...after the dust settled and the buzzer sounded another team was celebrating on their floor.
The Phoenix Mercury saw their up-and-down season end in a heap as the Minnesota Lynx marched past them and into their third consecutive WNBA Finals appearance. Coming into that season they were built up as a juggernaut primed to win it all and ended the year with bite after bite of humble pie.
In those two games the Lynx dominated the Mercury by 23 and 7 points in a sweep.
Some similarities were there from that series to the 2012-2013 NBA Finals where the Spurs fell short to the Heat in six games. It was not the Finals, but the Mercury felt that deep down they missed an opportunity. From that point on they went on a mission for redemption not unlike the Spurs did last season.
With a Band-Aid head coach (Russ Pennell) and injury issues the Mercury won 19 games and made it to the Conference Finals. They learned how to play defense and adopted some traits that carried over to this year.
After that the organization went to work hiring a new head coach, tweaking the roster, and most important of all, building the needed chemistry to be a competitive team. Those moves as well as sustained health (which cannot be mentioned enough) translated to 10 more wins and home court advantage in the Western Conference Finals this year.
Last year the Mercury were a mess against the Lynx in the playoffs. They shot just 35.5% from the field, 4/39 from three, and only took 28 total free-throws in the series. They were out-rebounded in each game and were a net -11 in rebounding margin. Brittney Griner was spotty, clearly still a rookie, and Diana Taurasi was woeful from the field. The Lynx were the home team and Penny Taylor was with the team, but did not play a single minute in the series as she watched her team fall short of a third trip to the WNBA Finals.
Those last two things change this season.
Home court advantage is typically an overstated advantage in the playoffs because "Championship teams win on the road," but the Mercury were historically good at home this season. Including the playoffs the Mercury went 17-1 at home (14-4 on the road) showing that the "X-Factor" is a true x-factor in their favor.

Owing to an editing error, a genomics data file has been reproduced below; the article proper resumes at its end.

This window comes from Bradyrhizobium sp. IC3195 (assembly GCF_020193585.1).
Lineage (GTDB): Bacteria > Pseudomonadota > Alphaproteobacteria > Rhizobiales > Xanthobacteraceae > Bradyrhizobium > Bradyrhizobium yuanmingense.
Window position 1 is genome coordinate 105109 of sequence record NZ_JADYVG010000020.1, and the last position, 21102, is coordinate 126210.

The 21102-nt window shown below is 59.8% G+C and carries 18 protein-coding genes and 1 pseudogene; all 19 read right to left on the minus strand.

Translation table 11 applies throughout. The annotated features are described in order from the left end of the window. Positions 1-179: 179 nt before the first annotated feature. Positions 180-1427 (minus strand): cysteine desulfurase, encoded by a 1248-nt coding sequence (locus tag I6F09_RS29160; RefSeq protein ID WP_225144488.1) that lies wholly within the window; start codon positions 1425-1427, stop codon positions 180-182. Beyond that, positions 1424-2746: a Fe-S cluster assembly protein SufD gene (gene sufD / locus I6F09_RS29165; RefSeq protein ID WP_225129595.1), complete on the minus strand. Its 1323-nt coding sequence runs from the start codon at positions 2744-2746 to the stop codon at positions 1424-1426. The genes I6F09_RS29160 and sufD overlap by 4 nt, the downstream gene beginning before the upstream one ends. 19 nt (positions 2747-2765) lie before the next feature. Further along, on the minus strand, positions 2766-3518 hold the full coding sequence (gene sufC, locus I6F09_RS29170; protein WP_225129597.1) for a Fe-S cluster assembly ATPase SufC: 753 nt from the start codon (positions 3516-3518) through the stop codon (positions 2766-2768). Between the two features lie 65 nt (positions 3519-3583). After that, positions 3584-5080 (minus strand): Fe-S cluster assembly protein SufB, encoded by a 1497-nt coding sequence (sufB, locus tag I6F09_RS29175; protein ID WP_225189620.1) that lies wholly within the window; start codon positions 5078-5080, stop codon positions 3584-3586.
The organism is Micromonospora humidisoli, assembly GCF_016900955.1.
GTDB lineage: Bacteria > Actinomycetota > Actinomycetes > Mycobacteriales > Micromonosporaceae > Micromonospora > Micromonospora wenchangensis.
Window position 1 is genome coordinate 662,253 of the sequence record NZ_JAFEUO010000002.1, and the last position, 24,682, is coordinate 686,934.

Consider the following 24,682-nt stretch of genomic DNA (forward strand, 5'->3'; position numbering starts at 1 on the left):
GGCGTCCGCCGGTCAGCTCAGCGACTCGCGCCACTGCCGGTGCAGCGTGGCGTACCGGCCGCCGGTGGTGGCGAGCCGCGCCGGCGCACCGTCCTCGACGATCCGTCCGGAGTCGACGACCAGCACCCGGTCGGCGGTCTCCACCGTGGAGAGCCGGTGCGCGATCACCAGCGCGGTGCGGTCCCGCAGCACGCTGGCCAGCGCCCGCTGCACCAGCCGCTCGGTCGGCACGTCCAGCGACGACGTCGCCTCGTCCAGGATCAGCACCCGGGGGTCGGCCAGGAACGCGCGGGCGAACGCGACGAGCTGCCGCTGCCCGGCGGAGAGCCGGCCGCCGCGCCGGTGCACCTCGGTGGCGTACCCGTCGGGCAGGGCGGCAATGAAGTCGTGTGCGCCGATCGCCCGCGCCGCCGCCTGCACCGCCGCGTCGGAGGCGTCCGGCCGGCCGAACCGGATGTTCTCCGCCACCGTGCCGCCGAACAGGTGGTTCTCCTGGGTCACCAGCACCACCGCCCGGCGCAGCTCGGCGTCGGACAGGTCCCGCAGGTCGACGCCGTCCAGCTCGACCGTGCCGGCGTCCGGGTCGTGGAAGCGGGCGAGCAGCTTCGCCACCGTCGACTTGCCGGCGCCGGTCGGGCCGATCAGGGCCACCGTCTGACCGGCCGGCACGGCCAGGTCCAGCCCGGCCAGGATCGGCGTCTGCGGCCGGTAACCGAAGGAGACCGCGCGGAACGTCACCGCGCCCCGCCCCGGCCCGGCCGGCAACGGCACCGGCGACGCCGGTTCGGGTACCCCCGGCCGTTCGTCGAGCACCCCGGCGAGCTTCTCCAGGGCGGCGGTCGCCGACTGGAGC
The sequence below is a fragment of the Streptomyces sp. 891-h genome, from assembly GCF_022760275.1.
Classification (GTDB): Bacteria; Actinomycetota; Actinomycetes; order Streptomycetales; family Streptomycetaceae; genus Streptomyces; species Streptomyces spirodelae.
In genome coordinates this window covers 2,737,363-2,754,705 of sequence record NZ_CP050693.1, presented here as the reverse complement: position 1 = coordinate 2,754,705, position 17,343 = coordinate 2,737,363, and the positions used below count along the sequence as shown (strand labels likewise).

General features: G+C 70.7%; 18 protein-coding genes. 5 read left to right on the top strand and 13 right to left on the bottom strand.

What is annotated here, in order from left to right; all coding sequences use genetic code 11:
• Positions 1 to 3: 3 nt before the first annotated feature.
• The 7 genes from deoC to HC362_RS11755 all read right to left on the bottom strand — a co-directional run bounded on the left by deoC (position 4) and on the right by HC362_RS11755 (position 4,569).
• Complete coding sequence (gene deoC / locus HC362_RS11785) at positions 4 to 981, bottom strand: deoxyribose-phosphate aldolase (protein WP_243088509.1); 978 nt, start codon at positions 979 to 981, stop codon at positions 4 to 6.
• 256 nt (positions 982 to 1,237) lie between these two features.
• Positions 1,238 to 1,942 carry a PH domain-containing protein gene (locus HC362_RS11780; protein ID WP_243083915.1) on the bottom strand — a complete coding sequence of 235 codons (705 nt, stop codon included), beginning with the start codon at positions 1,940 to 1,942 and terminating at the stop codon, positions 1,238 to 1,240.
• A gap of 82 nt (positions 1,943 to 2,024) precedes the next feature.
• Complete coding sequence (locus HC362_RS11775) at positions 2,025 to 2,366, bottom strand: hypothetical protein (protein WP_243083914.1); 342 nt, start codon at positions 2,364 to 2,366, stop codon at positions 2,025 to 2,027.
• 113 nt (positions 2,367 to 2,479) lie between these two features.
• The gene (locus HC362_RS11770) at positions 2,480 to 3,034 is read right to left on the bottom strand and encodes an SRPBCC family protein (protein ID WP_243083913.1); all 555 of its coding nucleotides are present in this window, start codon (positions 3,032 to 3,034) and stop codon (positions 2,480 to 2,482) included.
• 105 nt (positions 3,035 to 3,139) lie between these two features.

The Lynx were no slouches at home either going 16-2 in their arena (11-7 on the road). Both teams are very good at home shifting the paradigm of the series in the favor of the Mercury if each team finds a way to hold serve on their turf.
There is never a "key" to a series rather a janitor style key ring that unlocks a lot of doors and variables for one team to come out on top. Year-over-year results show the Mercury have, to an extent, resolved some of their woes from last years playoff series. They exercised their demons going 3-1 against the Lynx this season exacting some revenge from that dreadful 0-7 record against them last year.
One of those keys is shot selection.
When the Mercury have a balance of three-pointers and free-throws they are the toughest team in the WNBA. On the season they generally average 32.0 points per game from behind those two lines, but against the Lynx, this year, those numbers shrink to 28.75 points per game leaving little room for error in other areas. Sure that is 3-4 points a night fluctuating, but considering the Lynx can score at will on most teams points are a premium in this series. A positive outlook on those numbers are how they are dramatically better than what they were last year against the Lynx in the playoffs where the Mercury scored 18.5 points per game from behind those two lines.
Second, is rebounding. Both offensive and overall rebounding margin have been the Achilles Heel for them this year.
For as bad as it may get for the Mercury on a game-by-game basis they only had a rebounding margin of -0.8 on the season. Against the Lynx the Mercury had a surprising +3.5 advantage on the glass this year per game, but were out-rebounded on the offensive glass by a little under one per game. The blame gets laid at the feet of Griner as a 6'8" beast that "should" dominate the glass every night. Typically teams pull her out onto the perimeter to negate her shot-blocking taking her out of rebounding position on most plays. The burden lays on her, but the blame falls on the team rebounding as a whole. Candice Dupree is consistent and Penny Taylor has been a welcome addition on the glass.
Lastly, the addition of Penny Taylor to the rotation has been invaluable to this teams success.
It can be difficult at times to explain why a stat-line of 7 points 7 assists 6 rebounds and 3 steals was more of an MVP performance than 34 points, but in Game One of the Conference Semi-Finals the Mercury would have lost the game even if Taurasi scored 50 points. She was the benefactor of the all-around performance of Tayor. Having her toughness, experience, and ability to do so many different things on the court is a major reason why this team won 29 games and is still playing today.
Taylor is not the player she was, say, 4-5 years ago as an All-Star second option to Taurasi winning championships, but she has evolved into the consummate role player. She found her role as a secondary play-maker, sometimes forgotten option on offense, and gap filler for whatever the team needs on a game-by-game basis.
For the Mercury to win this series against a Lynx team that has won nine straight playoff games (21-5 in the past three post-seasons overall) they need to exhaust the key ring and more.
Sure, the Mercury are the team of history and the marked ones, but the Lynx are a juggernaut, the three time defending Western Conference Champions, and the defending WNBA Champions. If there was ever a battle of the giants it is here. Last year the Mercury fell short and then started their mission to get right back here. Against the Lynx. Healthy. With home-court advantage.
All that is left now is to win.